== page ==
Scottish Labour leadership candidate Anas Sarwar has pledged to create a second deputy leader role to ensure gender-balance at the top of the party.
The forthcoming leadership election is expected to be fought between the Glasgow MSP and his colleague Richard Leonard, while Alex Rowley is the party’s current deputy.
Under the proposed change, at least one deputy would always be a woman, regardless of the gender of the party’s leader, Mr Sarwar said.
If he is elected, the change will be put to the Scottish Executive Committee (SEC) and the 2018 Scottish Labour annual conference for approval.
Along with the leader, the two deputy leaders will play a key role in party campaigns and sit on the party’s SEC, he added.
Mr Sarwar is also committing to a Labour shadow cabinet that has a gender balance of at least 50:50, and a requirement that at least 50% of parliamentary candidates are women.
In addition, he has promised to set up a commission to tackle occupational segregation in Scotland’s workplaces and the gender pay gap, seek to improve legislation to boost the number of women on public boards, ensure Scottish Labour prepares “gender audits” of Holyrood legislation and press for a statutory requirement of “gender budgeting” across all policy areas.
He said: “I want Labour to be at the vanguard of the fight for gender equality in society across Scotland, and as part of that I will bring forward proposals to deliver an additional deputy leadership role.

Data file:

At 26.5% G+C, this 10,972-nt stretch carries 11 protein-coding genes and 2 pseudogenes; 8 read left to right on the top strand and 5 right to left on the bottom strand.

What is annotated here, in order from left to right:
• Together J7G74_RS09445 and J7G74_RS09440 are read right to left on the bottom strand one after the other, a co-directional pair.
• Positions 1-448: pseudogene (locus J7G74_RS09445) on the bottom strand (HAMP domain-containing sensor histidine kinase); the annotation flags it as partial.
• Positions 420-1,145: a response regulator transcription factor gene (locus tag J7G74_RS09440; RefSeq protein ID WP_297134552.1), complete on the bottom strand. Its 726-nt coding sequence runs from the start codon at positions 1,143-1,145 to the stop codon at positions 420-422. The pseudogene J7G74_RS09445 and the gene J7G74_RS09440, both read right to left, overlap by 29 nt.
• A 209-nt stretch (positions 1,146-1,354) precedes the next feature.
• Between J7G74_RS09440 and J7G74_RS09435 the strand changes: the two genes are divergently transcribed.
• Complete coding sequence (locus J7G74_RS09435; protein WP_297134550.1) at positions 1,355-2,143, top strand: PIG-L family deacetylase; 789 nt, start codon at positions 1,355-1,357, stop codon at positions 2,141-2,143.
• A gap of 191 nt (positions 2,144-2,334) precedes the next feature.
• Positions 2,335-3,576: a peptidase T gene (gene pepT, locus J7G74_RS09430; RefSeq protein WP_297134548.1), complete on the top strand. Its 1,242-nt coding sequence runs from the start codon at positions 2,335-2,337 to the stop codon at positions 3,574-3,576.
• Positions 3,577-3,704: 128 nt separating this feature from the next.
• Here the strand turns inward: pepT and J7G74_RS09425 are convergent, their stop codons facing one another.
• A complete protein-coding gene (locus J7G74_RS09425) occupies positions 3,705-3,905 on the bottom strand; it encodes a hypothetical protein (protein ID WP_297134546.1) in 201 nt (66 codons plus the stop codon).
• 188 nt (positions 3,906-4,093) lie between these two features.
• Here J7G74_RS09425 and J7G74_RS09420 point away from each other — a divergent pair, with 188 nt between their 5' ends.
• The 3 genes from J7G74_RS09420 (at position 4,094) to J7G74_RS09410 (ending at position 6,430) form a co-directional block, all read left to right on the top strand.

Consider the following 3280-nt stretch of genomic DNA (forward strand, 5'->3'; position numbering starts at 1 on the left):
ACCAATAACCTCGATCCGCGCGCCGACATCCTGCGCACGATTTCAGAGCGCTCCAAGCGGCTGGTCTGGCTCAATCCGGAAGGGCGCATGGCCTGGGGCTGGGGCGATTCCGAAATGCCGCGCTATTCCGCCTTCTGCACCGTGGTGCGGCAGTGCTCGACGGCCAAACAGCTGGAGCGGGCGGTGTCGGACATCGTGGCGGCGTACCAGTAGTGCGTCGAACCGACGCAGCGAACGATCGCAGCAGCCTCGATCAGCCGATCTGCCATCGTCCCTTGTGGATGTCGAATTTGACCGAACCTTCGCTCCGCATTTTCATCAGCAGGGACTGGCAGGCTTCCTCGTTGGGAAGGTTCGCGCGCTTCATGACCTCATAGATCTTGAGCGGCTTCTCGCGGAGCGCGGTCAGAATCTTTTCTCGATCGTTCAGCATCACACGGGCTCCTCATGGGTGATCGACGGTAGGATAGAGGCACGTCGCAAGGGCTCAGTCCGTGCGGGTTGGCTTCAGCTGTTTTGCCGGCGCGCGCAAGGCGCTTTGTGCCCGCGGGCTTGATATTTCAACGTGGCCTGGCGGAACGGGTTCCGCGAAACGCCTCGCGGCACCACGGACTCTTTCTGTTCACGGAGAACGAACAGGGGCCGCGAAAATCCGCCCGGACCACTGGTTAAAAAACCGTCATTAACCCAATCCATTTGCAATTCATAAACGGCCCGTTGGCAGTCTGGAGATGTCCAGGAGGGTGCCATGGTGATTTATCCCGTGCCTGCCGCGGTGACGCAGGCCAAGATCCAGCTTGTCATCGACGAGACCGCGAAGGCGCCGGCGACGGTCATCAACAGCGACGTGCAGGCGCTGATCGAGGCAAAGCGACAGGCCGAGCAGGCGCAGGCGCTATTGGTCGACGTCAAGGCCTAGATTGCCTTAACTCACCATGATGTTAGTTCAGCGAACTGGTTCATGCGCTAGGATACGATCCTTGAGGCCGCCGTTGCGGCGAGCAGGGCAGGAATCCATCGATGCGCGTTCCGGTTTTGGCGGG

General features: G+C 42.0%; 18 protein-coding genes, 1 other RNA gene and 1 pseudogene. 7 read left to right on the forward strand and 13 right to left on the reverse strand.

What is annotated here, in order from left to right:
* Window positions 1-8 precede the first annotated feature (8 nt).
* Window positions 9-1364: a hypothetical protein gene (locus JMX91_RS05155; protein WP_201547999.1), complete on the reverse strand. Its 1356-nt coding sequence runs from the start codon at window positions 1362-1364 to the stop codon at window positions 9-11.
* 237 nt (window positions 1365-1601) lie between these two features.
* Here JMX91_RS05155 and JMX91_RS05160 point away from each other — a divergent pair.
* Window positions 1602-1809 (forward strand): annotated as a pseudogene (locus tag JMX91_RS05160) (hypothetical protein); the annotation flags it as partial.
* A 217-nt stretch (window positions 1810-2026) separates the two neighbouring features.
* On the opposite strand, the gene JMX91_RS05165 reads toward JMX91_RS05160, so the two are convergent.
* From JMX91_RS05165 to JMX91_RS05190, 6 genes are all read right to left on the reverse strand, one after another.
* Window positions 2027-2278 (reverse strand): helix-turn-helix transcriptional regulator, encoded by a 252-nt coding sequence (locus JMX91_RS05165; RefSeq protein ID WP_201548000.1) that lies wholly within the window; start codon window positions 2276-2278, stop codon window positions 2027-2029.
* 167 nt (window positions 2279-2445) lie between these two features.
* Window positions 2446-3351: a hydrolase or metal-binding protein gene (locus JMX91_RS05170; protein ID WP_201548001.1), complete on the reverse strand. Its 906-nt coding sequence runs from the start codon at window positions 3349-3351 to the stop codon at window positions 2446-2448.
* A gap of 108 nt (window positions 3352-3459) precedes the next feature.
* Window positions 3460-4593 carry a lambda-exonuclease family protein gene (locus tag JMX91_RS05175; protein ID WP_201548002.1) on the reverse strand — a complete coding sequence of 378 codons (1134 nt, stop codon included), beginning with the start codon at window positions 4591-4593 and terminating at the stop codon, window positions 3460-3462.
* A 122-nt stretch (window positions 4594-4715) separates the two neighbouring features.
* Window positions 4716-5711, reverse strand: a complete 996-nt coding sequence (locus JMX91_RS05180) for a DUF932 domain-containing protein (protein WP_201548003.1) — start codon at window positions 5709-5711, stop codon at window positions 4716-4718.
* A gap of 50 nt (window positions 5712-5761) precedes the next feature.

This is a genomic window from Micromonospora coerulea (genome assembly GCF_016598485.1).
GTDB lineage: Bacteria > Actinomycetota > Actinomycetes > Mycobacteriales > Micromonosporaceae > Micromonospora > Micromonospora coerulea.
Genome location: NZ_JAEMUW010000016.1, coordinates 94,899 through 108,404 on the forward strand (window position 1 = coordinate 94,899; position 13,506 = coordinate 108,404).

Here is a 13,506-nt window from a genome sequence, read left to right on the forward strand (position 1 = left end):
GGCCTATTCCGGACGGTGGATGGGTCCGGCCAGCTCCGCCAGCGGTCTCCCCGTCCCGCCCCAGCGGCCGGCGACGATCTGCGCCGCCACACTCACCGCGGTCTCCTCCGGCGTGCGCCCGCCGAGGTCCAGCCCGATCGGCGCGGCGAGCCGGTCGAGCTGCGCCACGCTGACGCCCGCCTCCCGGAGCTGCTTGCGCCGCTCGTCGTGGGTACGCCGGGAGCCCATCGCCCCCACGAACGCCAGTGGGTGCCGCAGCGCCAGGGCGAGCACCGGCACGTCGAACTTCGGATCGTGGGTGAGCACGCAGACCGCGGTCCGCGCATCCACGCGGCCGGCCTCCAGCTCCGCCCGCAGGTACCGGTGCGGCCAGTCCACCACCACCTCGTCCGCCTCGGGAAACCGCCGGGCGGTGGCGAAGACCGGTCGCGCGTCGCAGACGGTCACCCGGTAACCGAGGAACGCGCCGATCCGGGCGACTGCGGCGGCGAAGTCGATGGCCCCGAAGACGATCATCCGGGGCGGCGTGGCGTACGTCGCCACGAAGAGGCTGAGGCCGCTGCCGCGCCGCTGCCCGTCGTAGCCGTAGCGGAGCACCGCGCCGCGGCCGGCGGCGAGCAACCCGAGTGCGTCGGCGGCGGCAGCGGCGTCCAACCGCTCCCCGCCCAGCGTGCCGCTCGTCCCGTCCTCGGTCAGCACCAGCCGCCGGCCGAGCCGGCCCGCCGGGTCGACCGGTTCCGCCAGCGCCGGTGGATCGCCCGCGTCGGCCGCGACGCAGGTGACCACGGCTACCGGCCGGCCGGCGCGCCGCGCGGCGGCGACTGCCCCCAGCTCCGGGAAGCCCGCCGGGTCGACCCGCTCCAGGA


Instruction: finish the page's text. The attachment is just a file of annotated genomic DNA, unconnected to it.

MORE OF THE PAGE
“To ensure women are adequately represented in our party and the Scottish Labour leadership, I am proposing that at least one deputy leader will always be a woman.
“But our battle for equality doesn’t stop at Holyrood. We want equality in society across Scotland and will make ending the gender pay gap an economic priority.”
The leadership election was triggered by the resignation of Kezia Dugdale last month.
Nominations for candidates close on Sunday, with the result due to be announced on November 18.
Mr Leonard, the only other candidate to declare so far for the contest, also made clear he was committed to ensuring at least half of Labour candidates are female
Announcing the policy initiative with his campaign vice chair Monica Lennon MSP, he said: ” Over 20 years ago, I was one of those in Labour who helped lead the way on women’s representation by introducing all women shortlists, it took the SNP until 2016 to catch up with us.
“If we are serious about changing society – we need to be prepared to change our own practices and outlook. This change needs to come from the ground up so that we are making the full use of the skills and abilities of Labour party members.
“The party should be investing in a diverse range of candidates. This training and support network will be aimed at women, LGBT members, the BME community and disabled members to ensure we are opening our doors to talented individuals, and that our candidates are as diverse as the electorate.”